Tuesday, June 05, 2007

There is no such thing as racial profiling: My students are a pretty PC bunch, so once in a while I have to provoke them. I asked in class the other day, what would people think of the statement that there is no such thing as racial profiling. A Mexican-American students raises his hand and tells me he knows it happens because one time he was just walking into some store, and all of a sudden some cop slams him up to the ground. Then the officer tells him it was a mistake--they were searching for a suspect who looked like him.

So I asked the student if the cop would have done the same thing if he were an elderly Latino woman. He said no, and I replied, why not--she's Latino. He guessed that the police were looking for a young male Mexican. I jokingly said they were going around slamming 5 year old Hispanic boys? More seriously, I said, oh so this is case of age profiling, or maybe a case of gender profiling.

Then I asked if he would have been grabbed if he were a skinny 7 foot Mexican. He answered probably not, and I told him they must have been profiling a person with medium height and a stocky build (like him). So, evidently, they were "body-size profiling." I asked what he was wearing, and when he said jeans and a white T-shirt, I asked him if they would have targeted him if he was in a limo in a rented tux--he said maybe not. So I told him that maybe they were clothes profiling. Then, I pointed out his tattoos on his arms and suggested that the suspect probably had those too.

They were getting the point, so I summed it up by saying that profiling is always a multi-factor thing, and it is arbitrary and political to call it racial. Not surprisingly, the white students seem to like it when I talk like this, while it chafes blacks and Hispanics.


  1. worrier, not a narc2:01 PM

    You probably shouldn't put identifiable stuff like this out.

  2. worrier: I know, I take risks sometimes.

  3. Anonymous4:05 AM

    There are already more than enough clues to figure out "Ron's" identity. I did a few simple web searches and learned his full name, the name of his employer, the city he works in, and where he was educated.

    I wouldn't "out" him, but I wonder if deep down he's not hoping to get "busted."

  4. MarcZ6:35 AM

    What did he say that's so terrible?!

  5. Anonymous7:53 AM

    Anytime you point out that hispanic and black claims of "profiling" are BS, you risk being called racist, intolerant, bigoted, a puppy killer, etc...
    Some fictions can't be challenged because that might hurt the self esteem of certain groups in this country. Also, this kind of thinking could lead to discovering that certain groups are more criminal than whites, asians, etc...That is forbidden. It is best not to even get involved with this kind of stuff, especially in an academic setting

  6. Anon: Why don't you email me and tell me how you found me?

  7. I think racial profiling DOES occur in some instances - frequently, when a crime is committed without any witnesses (b&e, for example), cops will often stop random young black males, because there is a greater chance that the perp fits that cohort than, say, elderly white females.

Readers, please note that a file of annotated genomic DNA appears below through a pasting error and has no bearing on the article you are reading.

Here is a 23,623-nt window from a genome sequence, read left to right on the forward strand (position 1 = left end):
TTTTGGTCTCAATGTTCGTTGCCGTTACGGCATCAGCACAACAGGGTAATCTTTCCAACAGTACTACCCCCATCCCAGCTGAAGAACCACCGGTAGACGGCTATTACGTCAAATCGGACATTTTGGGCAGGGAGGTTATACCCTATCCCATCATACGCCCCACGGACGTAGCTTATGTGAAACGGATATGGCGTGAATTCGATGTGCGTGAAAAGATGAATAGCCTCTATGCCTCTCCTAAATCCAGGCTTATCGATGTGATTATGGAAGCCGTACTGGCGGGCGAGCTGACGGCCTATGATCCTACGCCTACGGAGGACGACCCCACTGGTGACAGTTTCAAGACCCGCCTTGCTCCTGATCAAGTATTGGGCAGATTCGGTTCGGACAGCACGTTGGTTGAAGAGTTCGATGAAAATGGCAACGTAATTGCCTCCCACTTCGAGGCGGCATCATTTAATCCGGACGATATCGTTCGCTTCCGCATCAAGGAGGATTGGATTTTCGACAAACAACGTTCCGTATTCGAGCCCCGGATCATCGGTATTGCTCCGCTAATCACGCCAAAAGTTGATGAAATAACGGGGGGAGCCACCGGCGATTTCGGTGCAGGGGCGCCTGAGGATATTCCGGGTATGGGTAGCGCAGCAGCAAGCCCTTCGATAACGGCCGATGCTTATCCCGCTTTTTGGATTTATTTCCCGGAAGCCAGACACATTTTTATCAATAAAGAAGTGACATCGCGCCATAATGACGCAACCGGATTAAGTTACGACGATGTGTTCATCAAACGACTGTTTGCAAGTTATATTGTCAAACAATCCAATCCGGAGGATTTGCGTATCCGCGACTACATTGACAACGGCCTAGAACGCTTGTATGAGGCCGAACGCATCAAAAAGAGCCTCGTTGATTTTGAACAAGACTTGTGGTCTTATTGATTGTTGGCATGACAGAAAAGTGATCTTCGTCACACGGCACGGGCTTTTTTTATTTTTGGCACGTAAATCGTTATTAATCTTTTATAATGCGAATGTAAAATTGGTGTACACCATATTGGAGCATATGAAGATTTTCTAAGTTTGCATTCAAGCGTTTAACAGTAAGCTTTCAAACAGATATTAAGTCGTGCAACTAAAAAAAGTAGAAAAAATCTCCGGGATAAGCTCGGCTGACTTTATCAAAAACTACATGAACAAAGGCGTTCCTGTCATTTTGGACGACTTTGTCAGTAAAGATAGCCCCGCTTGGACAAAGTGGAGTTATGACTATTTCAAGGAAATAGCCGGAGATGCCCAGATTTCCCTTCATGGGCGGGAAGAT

Of course you can make a logical argument that they are playing the odds, which is not inherently racist. However, such a practice is now almost universally frowned upon (except by cops, who tend to think that profiling works more often than not, based on past experience).

    Your student's example, however, may be more typical. And you were correct, the example he gave was NOT 'racial profiling'.

  8. This comment has been removed by the author.

  9. Lets see...
    We rail against cops when they dont stop crime.

    We rail against them when they try to stop crime by simple calculation of stopping those who commit more crime (by a margin of 500-900% more)

    They cant win.

  10. When you stop a law-abiding black or Hispanic due to racial profiling, you are in fact inflicting a cost on them. Over their lifetimes, this can add up. Whites do not suffer from this. So there is actually some injustice here.

    But ending all racial profiling is a cure worse than the disease, as we all know. Instead, we need to have some way to compensate innocent profiled people for the inconvenience. This cannot be done perfectly since it's difficult to put an exact value on the inflicted cost, and we have to make sure whatever method of compensation we use is not exploitable. Nevertheless, we should make a well-thought out attempt at this.

  11. dog of justice,

    Whites are arbitrarily stopped by the police in black/Hispanic neighborhoods routinely. This is because those areas have statistically higher rates of crime, and police think a white person in those areas is there to buy drugs, rent a hooker, or commit battery on a minority, etc.

    According to your faulty logic, should white people be paid some debt by society because they can't date somebody who is of a different race and lives in a racially segregated neighborhood? You need to think your bigoted opinions through a bit more before you post them publicly. Blacks and other minorities aren't the only groups who receive undue attention at times.

    Compensation for perceived faults in the attempt to preserve a civilized society? Pure bunk. If a particular person believes that they have been wronged by authorities, they can file a tort case and take their chances. If I were on the jury, I'd advocate for a countersuit for frivolous BS.


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